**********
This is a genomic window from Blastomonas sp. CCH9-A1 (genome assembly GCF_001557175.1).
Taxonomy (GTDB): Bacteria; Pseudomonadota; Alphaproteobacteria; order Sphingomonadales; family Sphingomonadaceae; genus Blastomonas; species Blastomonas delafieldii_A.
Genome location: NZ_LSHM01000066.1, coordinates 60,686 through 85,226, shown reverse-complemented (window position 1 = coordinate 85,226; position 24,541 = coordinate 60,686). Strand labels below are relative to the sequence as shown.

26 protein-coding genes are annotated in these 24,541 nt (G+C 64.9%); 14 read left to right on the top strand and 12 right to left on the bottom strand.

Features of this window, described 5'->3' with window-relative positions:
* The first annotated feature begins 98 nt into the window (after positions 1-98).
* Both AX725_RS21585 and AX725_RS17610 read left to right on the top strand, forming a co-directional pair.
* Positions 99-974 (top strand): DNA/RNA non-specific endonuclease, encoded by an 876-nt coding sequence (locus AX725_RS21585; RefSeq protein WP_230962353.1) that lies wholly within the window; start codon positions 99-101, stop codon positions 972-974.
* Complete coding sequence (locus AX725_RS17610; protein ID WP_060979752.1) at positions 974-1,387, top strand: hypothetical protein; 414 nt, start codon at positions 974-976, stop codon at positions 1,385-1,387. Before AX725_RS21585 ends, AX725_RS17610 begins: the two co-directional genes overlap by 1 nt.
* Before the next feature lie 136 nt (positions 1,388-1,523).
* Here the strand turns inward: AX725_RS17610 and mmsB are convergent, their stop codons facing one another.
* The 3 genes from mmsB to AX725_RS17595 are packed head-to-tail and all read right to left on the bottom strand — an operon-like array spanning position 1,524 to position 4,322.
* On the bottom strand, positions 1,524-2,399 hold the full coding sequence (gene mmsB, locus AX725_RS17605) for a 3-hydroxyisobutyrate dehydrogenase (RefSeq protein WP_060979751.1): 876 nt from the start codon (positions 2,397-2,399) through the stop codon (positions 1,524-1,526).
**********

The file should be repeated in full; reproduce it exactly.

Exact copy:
This is a genomic window from Blastomonas sp. CCH9-A1 (genome assembly GCF_001557175.1).
Taxonomy (GTDB): Bacteria; Pseudomonadota; Alphaproteobacteria; order Sphingomonadales; family Sphingomonadaceae; genus Blastomonas; species Blastomonas delafieldii_A.
Genome location: NZ_LSHM01000066.1, coordinates 60,686 through 85,226, shown reverse-complemented (window position 1 = coordinate 85,226; position 24,541 = coordinate 60,686). Strand labels below are relative to the sequence as shown.

26 protein-coding genes are annotated in these 24,541 nt (G+C 64.9%); 14 read left to right on the top strand and 12 right to left on the bottom strand.

Features of this window, described 5'->3' with window-relative positions:
* The first annotated feature begins 98 nt into the window (after positions 1-98).
* Both AX725_RS21585 and AX725_RS17610 read left to right on the top strand, forming a co-directional pair.
* Positions 99-974 (top strand): DNA/RNA non-specific endonuclease, encoded by an 876-nt coding sequence (locus AX725_RS21585; RefSeq protein WP_230962353.1) that lies wholly within the window; start codon positions 99-101, stop codon positions 972-974.
* Complete coding sequence (locus AX725_RS17610; protein ID WP_060979752.1) at positions 974-1,387, top strand: hypothetical protein; 414 nt, start codon at positions 974-976, stop codon at positions 1,385-1,387. Before AX725_RS21585 ends, AX725_RS17610 begins: the two co-directional genes overlap by 1 nt.
* Before the next feature lie 136 nt (positions 1,388-1,523).
* Here the strand turns inward: AX725_RS17610 and mmsB are convergent, their stop codons facing one another.
* The 3 genes from mmsB to AX725_RS17595 are packed head-to-tail and all read right to left on the bottom strand — an operon-like array spanning position 1,524 to position 4,322.
* On the bottom strand, positions 1,524-2,399 hold the full coding sequence (gene mmsB, locus AX725_RS17605) for a 3-hydroxyisobutyrate dehydrogenase (RefSeq protein WP_060979751.1): 876 nt from the start codon (positions 2,397-2,399) through the stop codon (positions 1,524-1,526).